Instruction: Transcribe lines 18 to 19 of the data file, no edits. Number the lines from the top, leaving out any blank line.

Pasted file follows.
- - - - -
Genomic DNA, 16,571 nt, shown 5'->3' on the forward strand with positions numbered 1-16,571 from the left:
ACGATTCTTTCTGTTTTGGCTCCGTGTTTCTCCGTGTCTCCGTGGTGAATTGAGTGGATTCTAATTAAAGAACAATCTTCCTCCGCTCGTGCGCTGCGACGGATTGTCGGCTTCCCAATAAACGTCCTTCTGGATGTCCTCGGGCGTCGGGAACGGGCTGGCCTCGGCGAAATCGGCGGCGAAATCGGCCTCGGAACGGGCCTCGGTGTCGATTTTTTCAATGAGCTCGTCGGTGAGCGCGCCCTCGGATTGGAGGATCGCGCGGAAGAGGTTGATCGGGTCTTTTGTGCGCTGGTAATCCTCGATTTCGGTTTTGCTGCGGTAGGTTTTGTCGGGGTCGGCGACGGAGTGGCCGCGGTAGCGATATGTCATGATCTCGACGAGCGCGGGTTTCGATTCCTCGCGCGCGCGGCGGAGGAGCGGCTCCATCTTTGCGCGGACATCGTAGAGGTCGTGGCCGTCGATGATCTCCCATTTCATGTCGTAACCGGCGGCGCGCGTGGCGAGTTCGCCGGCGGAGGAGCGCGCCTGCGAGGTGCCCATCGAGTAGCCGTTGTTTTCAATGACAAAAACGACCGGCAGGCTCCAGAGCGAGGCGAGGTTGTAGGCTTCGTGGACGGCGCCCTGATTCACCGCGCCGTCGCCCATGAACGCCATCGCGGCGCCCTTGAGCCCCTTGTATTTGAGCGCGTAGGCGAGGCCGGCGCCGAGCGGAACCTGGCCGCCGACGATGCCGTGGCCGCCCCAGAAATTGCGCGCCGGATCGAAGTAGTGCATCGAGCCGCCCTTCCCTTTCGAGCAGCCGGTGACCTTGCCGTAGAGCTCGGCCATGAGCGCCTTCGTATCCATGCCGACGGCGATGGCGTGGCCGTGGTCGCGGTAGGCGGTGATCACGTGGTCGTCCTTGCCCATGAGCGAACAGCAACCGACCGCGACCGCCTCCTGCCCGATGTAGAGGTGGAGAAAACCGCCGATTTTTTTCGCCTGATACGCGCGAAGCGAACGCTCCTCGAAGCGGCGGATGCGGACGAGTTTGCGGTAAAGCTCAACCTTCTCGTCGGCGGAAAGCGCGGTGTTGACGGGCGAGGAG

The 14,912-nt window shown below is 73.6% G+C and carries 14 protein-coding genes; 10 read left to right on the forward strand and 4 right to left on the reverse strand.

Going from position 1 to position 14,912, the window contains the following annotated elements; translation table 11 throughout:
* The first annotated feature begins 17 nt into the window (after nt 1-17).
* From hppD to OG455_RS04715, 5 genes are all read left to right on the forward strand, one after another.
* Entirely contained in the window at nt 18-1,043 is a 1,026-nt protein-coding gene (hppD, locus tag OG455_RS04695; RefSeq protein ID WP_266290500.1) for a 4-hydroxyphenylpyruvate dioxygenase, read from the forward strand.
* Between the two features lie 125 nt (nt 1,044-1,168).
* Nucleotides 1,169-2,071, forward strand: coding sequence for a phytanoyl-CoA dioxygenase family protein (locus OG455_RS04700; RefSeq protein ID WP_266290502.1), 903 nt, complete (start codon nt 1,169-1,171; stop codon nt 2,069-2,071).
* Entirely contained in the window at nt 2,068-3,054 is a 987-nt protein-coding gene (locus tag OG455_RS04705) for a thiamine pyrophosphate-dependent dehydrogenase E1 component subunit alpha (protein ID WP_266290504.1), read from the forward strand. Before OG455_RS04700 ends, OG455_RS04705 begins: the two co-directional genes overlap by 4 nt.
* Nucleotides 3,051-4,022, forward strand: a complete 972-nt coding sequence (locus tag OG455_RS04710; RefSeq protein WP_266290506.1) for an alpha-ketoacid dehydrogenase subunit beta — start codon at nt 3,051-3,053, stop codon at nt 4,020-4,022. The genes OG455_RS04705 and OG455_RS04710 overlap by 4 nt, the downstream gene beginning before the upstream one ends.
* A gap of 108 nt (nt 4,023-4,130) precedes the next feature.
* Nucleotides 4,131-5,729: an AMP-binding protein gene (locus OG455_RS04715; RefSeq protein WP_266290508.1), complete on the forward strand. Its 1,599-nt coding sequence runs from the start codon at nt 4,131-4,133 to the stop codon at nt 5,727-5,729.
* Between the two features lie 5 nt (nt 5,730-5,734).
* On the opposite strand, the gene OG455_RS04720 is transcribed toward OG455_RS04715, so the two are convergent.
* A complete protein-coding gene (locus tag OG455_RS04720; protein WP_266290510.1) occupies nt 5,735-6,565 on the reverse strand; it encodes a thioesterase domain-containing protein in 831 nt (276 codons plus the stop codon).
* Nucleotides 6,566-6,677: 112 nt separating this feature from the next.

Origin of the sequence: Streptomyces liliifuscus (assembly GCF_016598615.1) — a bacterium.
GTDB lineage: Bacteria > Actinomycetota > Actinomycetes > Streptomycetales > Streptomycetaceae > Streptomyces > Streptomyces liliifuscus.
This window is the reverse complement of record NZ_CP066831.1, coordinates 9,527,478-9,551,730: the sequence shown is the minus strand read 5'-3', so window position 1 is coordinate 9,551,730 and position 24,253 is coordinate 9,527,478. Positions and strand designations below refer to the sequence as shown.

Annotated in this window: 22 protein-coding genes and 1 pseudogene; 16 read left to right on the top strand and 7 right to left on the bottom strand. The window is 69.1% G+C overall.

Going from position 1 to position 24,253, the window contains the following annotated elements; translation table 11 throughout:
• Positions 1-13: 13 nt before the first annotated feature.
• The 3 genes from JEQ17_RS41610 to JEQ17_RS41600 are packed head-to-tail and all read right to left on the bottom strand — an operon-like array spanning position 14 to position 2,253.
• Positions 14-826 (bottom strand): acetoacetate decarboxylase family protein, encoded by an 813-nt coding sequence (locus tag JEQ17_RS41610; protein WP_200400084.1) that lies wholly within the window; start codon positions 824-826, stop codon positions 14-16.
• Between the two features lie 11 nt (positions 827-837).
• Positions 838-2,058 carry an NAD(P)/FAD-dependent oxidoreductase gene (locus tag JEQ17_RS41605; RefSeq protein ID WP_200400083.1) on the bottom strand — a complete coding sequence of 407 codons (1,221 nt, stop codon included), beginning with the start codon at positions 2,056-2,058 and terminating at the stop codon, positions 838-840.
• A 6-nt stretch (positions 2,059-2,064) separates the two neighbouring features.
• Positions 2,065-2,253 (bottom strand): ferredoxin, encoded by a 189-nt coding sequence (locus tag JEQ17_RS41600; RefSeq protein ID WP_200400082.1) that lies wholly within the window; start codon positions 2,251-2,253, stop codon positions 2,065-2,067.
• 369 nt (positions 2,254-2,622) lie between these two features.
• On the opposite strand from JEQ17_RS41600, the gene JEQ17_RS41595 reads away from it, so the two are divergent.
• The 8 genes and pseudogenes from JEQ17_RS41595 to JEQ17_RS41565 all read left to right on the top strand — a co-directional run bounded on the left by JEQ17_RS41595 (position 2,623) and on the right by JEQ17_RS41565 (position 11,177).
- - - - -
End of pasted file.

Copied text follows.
Origin of the sequence: Streptomyces liliifuscus (assembly GCF_016598615.1) — a bacterium.
GTDB lineage: Bacteria > Actinomycetota > Actinomycetes > Streptomycetales > Streptomycetaceae > Streptomyces > Streptomyces liliifuscus.